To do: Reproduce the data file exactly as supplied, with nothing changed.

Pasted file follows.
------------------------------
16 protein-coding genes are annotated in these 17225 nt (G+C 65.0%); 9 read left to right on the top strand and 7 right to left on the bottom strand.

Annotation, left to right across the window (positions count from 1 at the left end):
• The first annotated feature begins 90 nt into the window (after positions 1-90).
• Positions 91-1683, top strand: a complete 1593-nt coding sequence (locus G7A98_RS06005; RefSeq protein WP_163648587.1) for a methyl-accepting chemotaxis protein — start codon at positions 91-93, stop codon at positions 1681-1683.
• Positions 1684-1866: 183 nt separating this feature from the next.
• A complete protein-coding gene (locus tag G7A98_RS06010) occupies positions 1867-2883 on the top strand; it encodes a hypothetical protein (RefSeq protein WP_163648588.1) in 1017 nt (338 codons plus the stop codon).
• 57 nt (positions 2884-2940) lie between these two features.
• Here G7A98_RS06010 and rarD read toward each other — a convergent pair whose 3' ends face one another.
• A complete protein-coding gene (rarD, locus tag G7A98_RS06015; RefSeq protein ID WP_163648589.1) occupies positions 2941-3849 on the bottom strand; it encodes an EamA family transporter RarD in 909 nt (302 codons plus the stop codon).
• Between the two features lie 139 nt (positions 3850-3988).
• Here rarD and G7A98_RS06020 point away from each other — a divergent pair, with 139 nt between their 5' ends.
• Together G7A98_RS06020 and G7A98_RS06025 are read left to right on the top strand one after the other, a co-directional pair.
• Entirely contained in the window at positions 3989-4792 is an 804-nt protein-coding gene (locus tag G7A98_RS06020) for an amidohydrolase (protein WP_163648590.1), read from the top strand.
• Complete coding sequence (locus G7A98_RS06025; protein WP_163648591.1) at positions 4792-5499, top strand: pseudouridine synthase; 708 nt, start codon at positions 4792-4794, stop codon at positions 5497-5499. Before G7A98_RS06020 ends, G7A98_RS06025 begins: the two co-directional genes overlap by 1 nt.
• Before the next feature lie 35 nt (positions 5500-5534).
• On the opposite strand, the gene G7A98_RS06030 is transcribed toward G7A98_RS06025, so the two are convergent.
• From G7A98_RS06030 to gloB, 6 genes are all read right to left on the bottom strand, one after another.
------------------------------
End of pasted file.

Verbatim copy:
16 protein-coding genes are annotated in these 17225 nt (G+C 65.0%); 9 read left to right on the top strand and 7 right to left on the bottom strand.

Annotation, left to right across the window (positions count from 1 at the left end):
• The first annotated feature begins 90 nt into the window (after positions 1-90).
• Positions 91-1683, top strand: a complete 1593-nt coding sequence (locus G7A98_RS06005; RefSeq protein WP_163648587.1) for a methyl-accepting chemotaxis protein — start codon at positions 91-93, stop codon at positions 1681-1683.
• Positions 1684-1866: 183 nt separating this feature from the next.
• A complete protein-coding gene (locus tag G7A98_RS06010) occupies positions 1867-2883 on the top strand; it encodes a hypothetical protein (RefSeq protein WP_163648588.1) in 1017 nt (338 codons plus the stop codon).
• 57 nt (positions 2884-2940) lie between these two features.
• Here G7A98_RS06010 and rarD read toward each other — a convergent pair whose 3' ends face one another.
• A complete protein-coding gene (rarD, locus tag G7A98_RS06015; RefSeq protein ID WP_163648589.1) occupies positions 2941-3849 on the bottom strand; it encodes an EamA family transporter RarD in 909 nt (302 codons plus the stop codon).
• Between the two features lie 139 nt (positions 3850-3988).
• Here rarD and G7A98_RS06020 point away from each other — a divergent pair, with 139 nt between their 5' ends.
• Together G7A98_RS06020 and G7A98_RS06025 are read left to right on the top strand one after the other, a co-directional pair.
• Entirely contained in the window at positions 3989-4792 is an 804-nt protein-coding gene (locus tag G7A98_RS06020) for an amidohydrolase (protein WP_163648590.1), read from the top strand.
• Complete coding sequence (locus G7A98_RS06025; protein WP_163648591.1) at positions 4792-5499, top strand: pseudouridine synthase; 708 nt, start codon at positions 4792-4794, stop codon at positions 5497-5499. Before G7A98_RS06020 ends, G7A98_RS06025 begins: the two co-directional genes overlap by 1 nt.
• Before the next feature lie 35 nt (positions 5500-5534).
• On the opposite strand, the gene G7A98_RS06030 is transcribed toward G7A98_RS06025, so the two are convergent.
• From G7A98_RS06030 to gloB, 6 genes are all read right to left on the bottom strand, one after another.